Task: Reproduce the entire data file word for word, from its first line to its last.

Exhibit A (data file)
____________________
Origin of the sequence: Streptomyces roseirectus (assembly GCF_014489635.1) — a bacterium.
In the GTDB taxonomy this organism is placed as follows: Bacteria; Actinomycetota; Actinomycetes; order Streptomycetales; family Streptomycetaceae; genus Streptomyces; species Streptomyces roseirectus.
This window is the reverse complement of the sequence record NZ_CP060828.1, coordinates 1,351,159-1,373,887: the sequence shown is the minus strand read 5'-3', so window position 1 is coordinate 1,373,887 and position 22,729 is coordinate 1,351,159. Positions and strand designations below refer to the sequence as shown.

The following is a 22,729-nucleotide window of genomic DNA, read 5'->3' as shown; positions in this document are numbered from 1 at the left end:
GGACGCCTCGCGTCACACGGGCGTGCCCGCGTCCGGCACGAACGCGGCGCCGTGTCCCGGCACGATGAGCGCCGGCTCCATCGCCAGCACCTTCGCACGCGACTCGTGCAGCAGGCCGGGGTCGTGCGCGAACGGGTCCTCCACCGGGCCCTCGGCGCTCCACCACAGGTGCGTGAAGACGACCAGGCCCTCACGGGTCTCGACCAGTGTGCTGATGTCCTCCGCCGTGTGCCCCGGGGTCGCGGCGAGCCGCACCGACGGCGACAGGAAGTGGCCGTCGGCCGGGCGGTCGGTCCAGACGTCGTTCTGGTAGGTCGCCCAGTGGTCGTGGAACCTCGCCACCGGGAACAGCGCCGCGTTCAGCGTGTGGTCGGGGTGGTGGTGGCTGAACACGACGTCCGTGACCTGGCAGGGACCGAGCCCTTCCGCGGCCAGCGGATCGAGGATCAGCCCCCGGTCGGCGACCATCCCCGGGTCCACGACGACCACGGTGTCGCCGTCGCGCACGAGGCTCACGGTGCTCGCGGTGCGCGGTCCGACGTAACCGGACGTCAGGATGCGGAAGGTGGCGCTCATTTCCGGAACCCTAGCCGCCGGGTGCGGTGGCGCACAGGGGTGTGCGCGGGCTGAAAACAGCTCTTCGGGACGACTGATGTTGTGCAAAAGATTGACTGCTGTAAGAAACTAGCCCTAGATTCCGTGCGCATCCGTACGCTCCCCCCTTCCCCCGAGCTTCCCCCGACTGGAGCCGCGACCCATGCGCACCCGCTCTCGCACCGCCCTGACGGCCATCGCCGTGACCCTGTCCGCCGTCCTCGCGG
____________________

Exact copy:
Origin of the sequence: Streptomyces roseirectus (assembly GCF_014489635.1) — a bacterium.
In the GTDB taxonomy this organism is placed as follows: Bacteria; Actinomycetota; Actinomycetes; order Streptomycetales; family Streptomycetaceae; genus Streptomyces; species Streptomyces roseirectus.
This window is the reverse complement of the sequence record NZ_CP060828.1, coordinates 1,351,159-1,373,887: the sequence shown is the minus strand read 5'-3', so window position 1 is coordinate 1,373,887 and position 22,729 is coordinate 1,351,159. Positions and strand designations below refer to the sequence as shown.

The following is a 22,729-nucleotide window of genomic DNA, read 5'->3' as shown; positions in this document are numbered from 1 at the left end:
GGACGCCTCGCGTCACACGGGCGTGCCCGCGTCCGGCACGAACGCGGCGCCGTGTCCCGGCACGATGAGCGCCGGCTCCATCGCCAGCACCTTCGCACGCGACTCGTGCAGCAGGCCGGGGTCGTGCGCGAACGGGTCCTCCACCGGGCCCTCGGCGCTCCACCACAGGTGCGTGAAGACGACCAGGCCCTCACGGGTCTCGACCAGTGTGCTGATGTCCTCCGCCGTGTGCCCCGGGGTCGCGGCGAGCCGCACCGACGGCGACAGGAAGTGGCCGTCGGCCGGGCGGTCGGTCCAGACGTCGTTCTGGTAGGTCGCCCAGTGGTCGTGGAACCTCGCCACCGGGAACAGCGCCGCGTTCAGCGTGTGGTCGGGGTGGTGGTGGCTGAACACGACGTCCGTGACCTGGCAGGGACCGAGCCCTTCCGCGGCCAGCGGATCGAGGATCAGCCCCCGGTCGGCGACCATCCCCGGGTCCACGACGACCACGGTGTCGCCGTCGCGCACGAGGCTCACGGTGCTCGCGGTGCGCGGTCCGACGTAACCGGACGTCAGGATGCGGAAGGTGGCGCTCATTTCCGGAACCCTAGCCGCCGGGTGCGGTGGCGCACAGGGGTGTGCGCGGGCTGAAAACAGCTCTTCGGGACGACTGATGTTGTGCAAAAGATTGACTGCTGTAAGAAACTAGCCCTAGATTCCGTGCGCATCCGTACGCTCCCCCCTTCCCCCGAGCTTCCCCCGACTGGAGCCGCGACCCATGCGCACCCGCTCTCGCACCGCCCTGACGGCCATCGCCGTGACCCTGTCCGCCGTCCTCGCGG